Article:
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Project Spotlight: Refresh Woolloomooloo

Heritage protected infrastructure, confined spaces and thousands of stakeholders in one of Australia’s oldest and most culturally sensitive precincts.

That was the challenge Diona faced when they took on the technically and culturally sensitive task of retrofitting4.6 kilometres of wastewater pipes in Woolloomooloo and Darlinghurst.

Such was the difficulty of the project that it was many years in the planning, as local authority Sydney Water completed as many surrounding works as possible before tackling the final section in its bid to bring inner Sydney’s convict era drainage system into the 21st century.s

Fortunately, the team from Diona assigned to the massive and technically challenging task had the persistence, courage and outstanding problem-solving skills to not only be four months ahead of schedule on project works, but also work closely with the local community to keep all stakeholders informed and disruption as minimal as possible within a highly dense residential and commercial region of Sydney.

Senior Project Manager Tommy Kelly, recently shared some of the highlights of this project which he considered unique in its complexity.

“It was very unique in comparison to some of the other wastewater projects we have done,” he said. “It was many years in the planning by Sydney Water as it was always looked upon as a very technically challenging job. A lot of people in Sydney Water were quite passionate about the project as they had worked tirelessly over a long period of time to plan it and get it over the line.”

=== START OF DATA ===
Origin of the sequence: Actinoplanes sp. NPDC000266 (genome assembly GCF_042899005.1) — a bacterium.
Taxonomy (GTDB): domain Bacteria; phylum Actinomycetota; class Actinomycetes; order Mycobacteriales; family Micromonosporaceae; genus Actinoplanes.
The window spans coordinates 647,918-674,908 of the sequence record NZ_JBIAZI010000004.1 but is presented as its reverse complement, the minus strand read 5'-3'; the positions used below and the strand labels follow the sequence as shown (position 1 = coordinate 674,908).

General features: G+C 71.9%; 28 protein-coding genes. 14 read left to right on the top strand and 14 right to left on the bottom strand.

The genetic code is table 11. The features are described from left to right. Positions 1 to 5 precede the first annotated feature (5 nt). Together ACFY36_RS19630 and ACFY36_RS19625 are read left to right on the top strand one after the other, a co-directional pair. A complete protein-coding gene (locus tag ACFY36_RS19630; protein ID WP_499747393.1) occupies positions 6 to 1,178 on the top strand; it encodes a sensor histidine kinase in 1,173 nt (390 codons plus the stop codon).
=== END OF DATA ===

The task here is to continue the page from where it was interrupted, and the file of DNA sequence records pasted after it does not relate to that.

At the heart of the project was a convict-built brick pipe called an oviform. This six-foot-high, four-foot-wide oval brick pipe had served the inner-city precinct as a combined storm and wastewater drain since the 1820s. Two centuries later,

it continued to perform its task admirably. However, the advent of the modern sewerage system, and a greatly increased population, posed a complication.

“Originally stormwater went into the oviform,” Mr Kelly said. “But now you have waste from toilets coming out of houses and into that same pipe. Back in the day, that was the same for every city in the world. That’s just how they did it. Many areas in Sydneyhad been separated, but given the complexities of the works required for this area, Sydney Water were committed to getting it right and so it took the longest to plan.”

The difficulty associated with this particular region occurred during times of heavy rain, which resulted in the sewage and stormwater overflowing into nearby Woolloomooloo Bay.

The importance of separating the wastewater from stormwater was obvious to all concerned – the challenge was how to achieve it. Mr Kelly said there were several large challenges
to be overcome: a busy inner-city precinct, work in restricted areas, busy roads and 35,000 stakeholders (including businesses, schools and residents).

The fact that the area is a busy CBD precinct, with heritage buildings built at very close quarters (as was the norm in the19th century) were significant complications to consider when planning the project.